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Davis v. Davis

August 7, 1995

LILTON I. DAVIS, APPELLANT,
v.
MARY O. SHORT DAVIS, APPELLEE.



Appeal from the Superior Court of the District of Columbia. (Hon. Eric H. Holder, Jr., Trial Judge).

Before Ferren, Farrell, and Ruiz, Associate Judges.

The opinion of the court was delivered by: Farrell

Farrell, Associate Judge : On this appeal from a denial of declaratory relief, the issue is whether the trial court correctly applied the doctrine of collateral estoppel to block appellant from relitigating the issue of whether his estranged wife and her two minor children could be made to undergo blood testing in connection with the issue of paternity. We affirm.

I. The Facts

Appellee Mary O. Short Davis was married to Julius R. Short until she filed for divorce in late 1978. Also in 1978, Mrs. Davis gave birth to Kelli Davis, and in 1980 she gave birth to Lilton Davis, Jr. In June 1984 Mrs. Davis married appellant Lilton Davis. On May 25, 1989, Mr. Davis filed a complaint for divorce to which, on July 2, 1989, Mrs. Davis filed an answer and counterclaim. Mr. Davis moved to compel Mrs. Davis, Kelli, and Lilton Jr. to undergo HLA/DNA blood tests to determine whether Mr. Davis is the biological father of the children. Following four days of evidentiary hearings on the motion, Judge George W. Mitchell denied it on February 2, 1990, nunc pro tunc to December 8, 1989, the final hearing date. He concluded that Mr. Davis had "only shown a 'mere suspicion' of non-paternity. He has not overcome the statutory presumption of paternity, see [D.C. Code §§ 16-909(a), -909(a)(3) (1989)]." Judge Mitchell scheduled a date for trial of the divorce action, but on April 24, 1990, Mr. Davis voluntarily dismissed his complaint for divorce. Mrs. Davis' counterclaim remained outstanding.

On August 8, 1990, Mr. Davis, alleging that he had discovered that Mrs. Davis had been married to another man at the time of Kelli's birth, moved pursuant to Super. Ct. Civ. R. 60(b) to vacate the denial of the motion for an HLA blood test. On October 4, 1990, Judge Mitchell held a hearing on the asserted newly discovered evidence, and on January 10, 1991, he denied the renewed request for a blood test. *fn1

Also in January 1991, Mrs. Davis was granted leave to amend her counterclaim to include a prayer for absolute divorce. The amended claim stated that the parties had separated on February 16, 1989. In May 1991 Judge Zinora Mitchell-Rankin granted Mr. Davis' motion to dismiss the counterclaim on the ground that it failed to allege the jurisdictional requirement that the parties had been separated for six months "next preceding the commencement of the action." D.C. Code § 16-904(a)(2) (1989). It appears that no subsequent action for divorce has been filed.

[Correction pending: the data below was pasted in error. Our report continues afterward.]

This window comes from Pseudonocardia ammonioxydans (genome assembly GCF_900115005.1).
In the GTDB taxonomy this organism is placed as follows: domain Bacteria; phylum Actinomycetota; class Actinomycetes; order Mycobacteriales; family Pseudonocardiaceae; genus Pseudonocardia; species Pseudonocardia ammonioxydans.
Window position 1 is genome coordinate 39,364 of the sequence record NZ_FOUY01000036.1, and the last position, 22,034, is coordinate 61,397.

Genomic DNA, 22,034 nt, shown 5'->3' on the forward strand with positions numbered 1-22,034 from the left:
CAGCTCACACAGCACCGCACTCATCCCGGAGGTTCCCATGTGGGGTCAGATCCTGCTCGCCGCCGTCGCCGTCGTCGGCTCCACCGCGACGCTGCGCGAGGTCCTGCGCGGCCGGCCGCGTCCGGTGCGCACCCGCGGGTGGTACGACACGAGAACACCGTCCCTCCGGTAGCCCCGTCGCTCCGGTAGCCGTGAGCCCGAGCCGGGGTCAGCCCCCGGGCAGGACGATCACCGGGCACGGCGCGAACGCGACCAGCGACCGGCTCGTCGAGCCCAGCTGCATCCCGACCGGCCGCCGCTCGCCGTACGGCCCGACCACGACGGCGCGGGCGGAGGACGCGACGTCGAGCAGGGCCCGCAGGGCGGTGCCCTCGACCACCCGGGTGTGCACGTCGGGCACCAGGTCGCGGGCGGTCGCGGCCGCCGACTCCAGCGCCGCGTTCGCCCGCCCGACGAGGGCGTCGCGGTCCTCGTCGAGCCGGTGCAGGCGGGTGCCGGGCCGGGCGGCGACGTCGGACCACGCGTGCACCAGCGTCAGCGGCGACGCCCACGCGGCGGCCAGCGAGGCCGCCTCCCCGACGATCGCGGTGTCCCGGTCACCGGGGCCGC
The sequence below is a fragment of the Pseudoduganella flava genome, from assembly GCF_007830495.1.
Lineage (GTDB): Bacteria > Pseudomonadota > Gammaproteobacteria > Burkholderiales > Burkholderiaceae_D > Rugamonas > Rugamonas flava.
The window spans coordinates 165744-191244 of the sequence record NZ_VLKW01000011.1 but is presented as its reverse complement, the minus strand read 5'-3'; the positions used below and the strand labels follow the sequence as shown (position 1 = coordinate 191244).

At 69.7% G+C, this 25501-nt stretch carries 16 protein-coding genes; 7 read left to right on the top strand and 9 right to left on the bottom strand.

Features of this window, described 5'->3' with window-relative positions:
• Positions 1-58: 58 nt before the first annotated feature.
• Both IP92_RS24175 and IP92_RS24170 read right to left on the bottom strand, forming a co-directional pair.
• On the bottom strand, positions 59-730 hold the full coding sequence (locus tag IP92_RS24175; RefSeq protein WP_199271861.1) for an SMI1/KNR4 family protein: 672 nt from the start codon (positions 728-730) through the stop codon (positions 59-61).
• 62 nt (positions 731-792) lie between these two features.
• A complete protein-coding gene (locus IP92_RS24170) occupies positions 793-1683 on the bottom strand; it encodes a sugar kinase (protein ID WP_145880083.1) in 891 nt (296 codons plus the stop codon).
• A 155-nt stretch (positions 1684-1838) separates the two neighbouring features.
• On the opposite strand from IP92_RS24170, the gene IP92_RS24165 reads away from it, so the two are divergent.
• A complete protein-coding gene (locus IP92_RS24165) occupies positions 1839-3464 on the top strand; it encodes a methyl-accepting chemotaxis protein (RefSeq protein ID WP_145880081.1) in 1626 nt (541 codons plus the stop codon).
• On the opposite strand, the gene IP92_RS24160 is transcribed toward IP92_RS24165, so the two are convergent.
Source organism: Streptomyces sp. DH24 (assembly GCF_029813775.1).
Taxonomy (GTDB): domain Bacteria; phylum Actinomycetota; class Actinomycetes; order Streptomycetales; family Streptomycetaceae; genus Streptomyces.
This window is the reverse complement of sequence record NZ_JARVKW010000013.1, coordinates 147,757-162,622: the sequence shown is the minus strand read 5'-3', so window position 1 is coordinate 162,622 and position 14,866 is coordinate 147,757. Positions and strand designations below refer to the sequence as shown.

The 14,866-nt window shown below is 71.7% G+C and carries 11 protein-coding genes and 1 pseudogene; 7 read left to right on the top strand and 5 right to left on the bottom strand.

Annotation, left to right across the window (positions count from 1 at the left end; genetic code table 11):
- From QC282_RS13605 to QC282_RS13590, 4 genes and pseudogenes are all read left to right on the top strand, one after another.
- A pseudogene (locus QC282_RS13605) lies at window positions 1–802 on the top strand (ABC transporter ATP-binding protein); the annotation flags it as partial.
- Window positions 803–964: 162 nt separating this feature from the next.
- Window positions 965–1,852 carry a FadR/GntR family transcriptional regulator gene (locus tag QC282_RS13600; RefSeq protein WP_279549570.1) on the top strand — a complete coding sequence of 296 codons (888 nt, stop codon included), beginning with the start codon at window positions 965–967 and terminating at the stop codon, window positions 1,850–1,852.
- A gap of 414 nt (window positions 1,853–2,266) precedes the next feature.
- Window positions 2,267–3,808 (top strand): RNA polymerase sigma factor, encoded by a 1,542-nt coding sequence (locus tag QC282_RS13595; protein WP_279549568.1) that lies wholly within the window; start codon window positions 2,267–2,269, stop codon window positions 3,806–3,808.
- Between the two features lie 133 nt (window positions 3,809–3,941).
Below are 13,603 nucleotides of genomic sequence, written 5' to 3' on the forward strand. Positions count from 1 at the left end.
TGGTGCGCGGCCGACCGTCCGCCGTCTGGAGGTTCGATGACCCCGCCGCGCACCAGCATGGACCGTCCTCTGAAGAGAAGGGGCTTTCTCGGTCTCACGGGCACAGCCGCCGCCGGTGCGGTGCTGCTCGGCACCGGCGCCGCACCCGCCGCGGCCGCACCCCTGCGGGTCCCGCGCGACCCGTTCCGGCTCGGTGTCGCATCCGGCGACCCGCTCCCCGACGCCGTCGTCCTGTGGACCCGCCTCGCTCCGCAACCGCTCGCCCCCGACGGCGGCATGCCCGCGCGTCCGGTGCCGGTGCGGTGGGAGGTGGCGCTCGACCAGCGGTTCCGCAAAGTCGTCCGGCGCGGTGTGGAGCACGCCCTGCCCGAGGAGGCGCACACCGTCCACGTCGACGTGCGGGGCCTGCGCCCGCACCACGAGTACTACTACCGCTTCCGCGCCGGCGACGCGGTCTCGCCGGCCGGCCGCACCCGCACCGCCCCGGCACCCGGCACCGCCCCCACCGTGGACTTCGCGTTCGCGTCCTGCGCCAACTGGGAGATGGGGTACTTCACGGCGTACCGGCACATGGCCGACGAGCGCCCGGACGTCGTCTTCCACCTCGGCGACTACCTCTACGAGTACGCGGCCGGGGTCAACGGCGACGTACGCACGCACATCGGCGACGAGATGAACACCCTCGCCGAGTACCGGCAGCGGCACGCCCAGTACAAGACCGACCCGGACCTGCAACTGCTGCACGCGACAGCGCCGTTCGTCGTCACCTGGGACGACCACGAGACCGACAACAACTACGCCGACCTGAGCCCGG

On May 23, 1991, Mr. Davis filed in Superior Court the present complaint for a declaratory judgment that he was entitled to have Mrs. Davis and the two minor children undergo blood testing. Then-Judge Eric H. Holder, Jr. heard argument on the complaint and, in a written memorandum order and opinion, denied declaratory relief on the ground that collateral estoppel barred appellant from relitigating the issue already twice decided in the divorce action. Following the denial of his motion to reconsider, Mr. Davis brought this appeal.

II. Analysis

Our task is to determine whether Judge Holder correctly applied collateral estoppel to the facts of this case. *fn2 That is a legal issue which we decide de novo. See Smith v. Jenkins, 562 A.2d 610, 613 (D.C. 1989).

Collateral estoppel, or issue preclusion,

renders conclusive in the same or a subsequent action determination of an issue of fact or law when (1) the issue is actually litigated and (2) determined by a valid, final judgment on the merits; (3) after a full and fair opportunity for litigation by the parties or their privies; (4) under circumstances where the determination was essential to the judgment, and not merely dictum.

Washington Medical Center v. Holle, 573 A.2d 1269, 1283 (D.C. 1990); see Smith v. Jenkins, 562 A.2d 610, 617 (D.C. 1989); Ali Baba Co. v. Wilco, Inc., 482 A.2d 418, 421 (D.C. 1984). *fn3 Of the four requirements, only the second -- determination by a valid, final judgment on the merits -- presents analytical ...


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